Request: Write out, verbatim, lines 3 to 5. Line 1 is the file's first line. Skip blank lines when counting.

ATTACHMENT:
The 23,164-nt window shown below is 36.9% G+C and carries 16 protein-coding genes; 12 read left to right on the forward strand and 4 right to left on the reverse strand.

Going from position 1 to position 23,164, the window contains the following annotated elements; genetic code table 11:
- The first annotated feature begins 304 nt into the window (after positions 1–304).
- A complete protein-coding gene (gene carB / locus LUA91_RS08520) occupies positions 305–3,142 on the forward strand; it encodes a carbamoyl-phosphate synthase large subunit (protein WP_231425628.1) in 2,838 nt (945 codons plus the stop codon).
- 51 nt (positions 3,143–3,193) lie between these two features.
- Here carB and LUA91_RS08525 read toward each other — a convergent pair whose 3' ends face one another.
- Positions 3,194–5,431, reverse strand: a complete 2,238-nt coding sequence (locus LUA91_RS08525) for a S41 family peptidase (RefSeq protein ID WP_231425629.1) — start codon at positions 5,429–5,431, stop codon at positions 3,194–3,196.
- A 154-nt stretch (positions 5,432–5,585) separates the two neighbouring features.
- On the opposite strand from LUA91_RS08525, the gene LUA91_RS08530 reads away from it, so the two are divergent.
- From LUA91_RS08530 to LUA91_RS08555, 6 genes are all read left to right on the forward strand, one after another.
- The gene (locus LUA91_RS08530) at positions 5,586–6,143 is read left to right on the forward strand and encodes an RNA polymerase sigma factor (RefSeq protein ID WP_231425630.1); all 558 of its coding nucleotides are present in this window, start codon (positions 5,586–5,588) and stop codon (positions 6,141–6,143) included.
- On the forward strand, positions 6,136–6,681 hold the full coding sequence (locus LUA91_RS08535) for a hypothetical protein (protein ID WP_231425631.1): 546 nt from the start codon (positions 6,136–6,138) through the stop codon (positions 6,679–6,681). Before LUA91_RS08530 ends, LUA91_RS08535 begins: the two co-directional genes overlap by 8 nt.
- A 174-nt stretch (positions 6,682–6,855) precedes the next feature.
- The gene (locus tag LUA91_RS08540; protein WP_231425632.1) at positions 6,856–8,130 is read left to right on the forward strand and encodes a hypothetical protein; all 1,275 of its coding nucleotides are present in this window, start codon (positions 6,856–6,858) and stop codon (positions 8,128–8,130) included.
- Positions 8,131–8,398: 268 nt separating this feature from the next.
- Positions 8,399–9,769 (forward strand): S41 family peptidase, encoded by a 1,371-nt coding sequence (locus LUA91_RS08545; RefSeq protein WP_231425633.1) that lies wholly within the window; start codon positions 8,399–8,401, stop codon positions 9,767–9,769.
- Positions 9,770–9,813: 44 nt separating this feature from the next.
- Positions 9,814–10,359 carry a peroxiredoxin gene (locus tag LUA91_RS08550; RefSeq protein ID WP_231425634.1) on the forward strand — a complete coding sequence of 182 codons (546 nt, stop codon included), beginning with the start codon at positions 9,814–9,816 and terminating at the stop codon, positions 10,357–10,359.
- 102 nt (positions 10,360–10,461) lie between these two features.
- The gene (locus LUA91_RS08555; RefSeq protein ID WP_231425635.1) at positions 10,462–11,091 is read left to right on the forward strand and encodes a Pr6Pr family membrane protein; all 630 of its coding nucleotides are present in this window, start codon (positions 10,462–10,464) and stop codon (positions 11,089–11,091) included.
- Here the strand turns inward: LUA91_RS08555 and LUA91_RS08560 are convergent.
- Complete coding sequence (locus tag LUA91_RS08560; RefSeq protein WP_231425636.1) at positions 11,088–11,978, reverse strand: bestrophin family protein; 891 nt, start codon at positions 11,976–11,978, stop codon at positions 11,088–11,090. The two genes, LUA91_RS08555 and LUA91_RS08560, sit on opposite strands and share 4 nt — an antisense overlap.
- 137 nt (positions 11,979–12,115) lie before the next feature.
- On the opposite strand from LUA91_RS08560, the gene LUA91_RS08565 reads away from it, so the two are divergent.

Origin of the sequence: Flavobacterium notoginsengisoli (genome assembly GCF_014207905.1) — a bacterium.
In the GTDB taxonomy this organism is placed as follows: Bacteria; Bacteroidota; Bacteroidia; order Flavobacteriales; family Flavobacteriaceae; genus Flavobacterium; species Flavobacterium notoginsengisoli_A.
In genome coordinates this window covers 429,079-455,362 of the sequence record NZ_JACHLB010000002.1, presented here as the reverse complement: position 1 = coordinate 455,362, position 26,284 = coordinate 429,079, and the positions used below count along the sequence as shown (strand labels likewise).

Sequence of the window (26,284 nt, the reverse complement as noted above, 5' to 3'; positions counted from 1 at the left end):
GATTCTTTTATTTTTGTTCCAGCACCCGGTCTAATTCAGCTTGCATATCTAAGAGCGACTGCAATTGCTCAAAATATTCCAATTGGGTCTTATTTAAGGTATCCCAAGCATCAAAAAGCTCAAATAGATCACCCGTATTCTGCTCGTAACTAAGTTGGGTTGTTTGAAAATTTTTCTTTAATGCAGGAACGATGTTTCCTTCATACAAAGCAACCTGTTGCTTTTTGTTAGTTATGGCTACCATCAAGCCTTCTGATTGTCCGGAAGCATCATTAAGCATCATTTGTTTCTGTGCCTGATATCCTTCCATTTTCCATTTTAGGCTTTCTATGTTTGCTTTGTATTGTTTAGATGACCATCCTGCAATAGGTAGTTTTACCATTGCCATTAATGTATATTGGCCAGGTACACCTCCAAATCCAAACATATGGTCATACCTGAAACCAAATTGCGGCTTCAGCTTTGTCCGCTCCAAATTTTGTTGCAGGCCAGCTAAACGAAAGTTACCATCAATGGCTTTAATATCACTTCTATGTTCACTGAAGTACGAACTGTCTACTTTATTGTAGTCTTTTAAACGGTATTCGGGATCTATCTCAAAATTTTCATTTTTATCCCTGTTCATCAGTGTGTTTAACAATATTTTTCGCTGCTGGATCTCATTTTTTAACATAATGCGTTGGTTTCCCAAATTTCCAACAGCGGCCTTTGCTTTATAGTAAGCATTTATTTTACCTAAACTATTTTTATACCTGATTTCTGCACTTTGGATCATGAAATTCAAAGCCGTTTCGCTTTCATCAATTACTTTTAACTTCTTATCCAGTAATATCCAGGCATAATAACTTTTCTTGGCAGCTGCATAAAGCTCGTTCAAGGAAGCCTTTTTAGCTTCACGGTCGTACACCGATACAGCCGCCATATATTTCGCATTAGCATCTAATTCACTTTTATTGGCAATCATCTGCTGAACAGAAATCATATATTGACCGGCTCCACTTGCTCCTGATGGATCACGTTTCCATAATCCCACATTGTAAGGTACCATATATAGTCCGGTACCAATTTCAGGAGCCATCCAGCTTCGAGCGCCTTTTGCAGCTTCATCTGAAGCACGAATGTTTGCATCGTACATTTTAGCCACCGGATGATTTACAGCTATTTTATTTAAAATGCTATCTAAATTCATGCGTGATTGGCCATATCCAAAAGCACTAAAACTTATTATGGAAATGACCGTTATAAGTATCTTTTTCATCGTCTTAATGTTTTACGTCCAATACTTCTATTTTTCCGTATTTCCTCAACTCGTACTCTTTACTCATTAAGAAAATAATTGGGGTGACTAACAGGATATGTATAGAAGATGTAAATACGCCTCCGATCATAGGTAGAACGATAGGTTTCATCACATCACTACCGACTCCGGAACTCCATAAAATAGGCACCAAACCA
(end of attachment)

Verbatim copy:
- The first annotated feature begins 304 nt into the window (after positions 1–304).
- A complete protein-coding gene (gene carB / locus LUA91_RS08520) occupies positions 305–3,142 on the forward strand; it encodes a carbamoyl-phosphate synthase large subunit (protein WP_231425628.1) in 2,838 nt (945 codons plus the stop codon).
- 51 nt (positions 3,143–3,193) lie between these two features.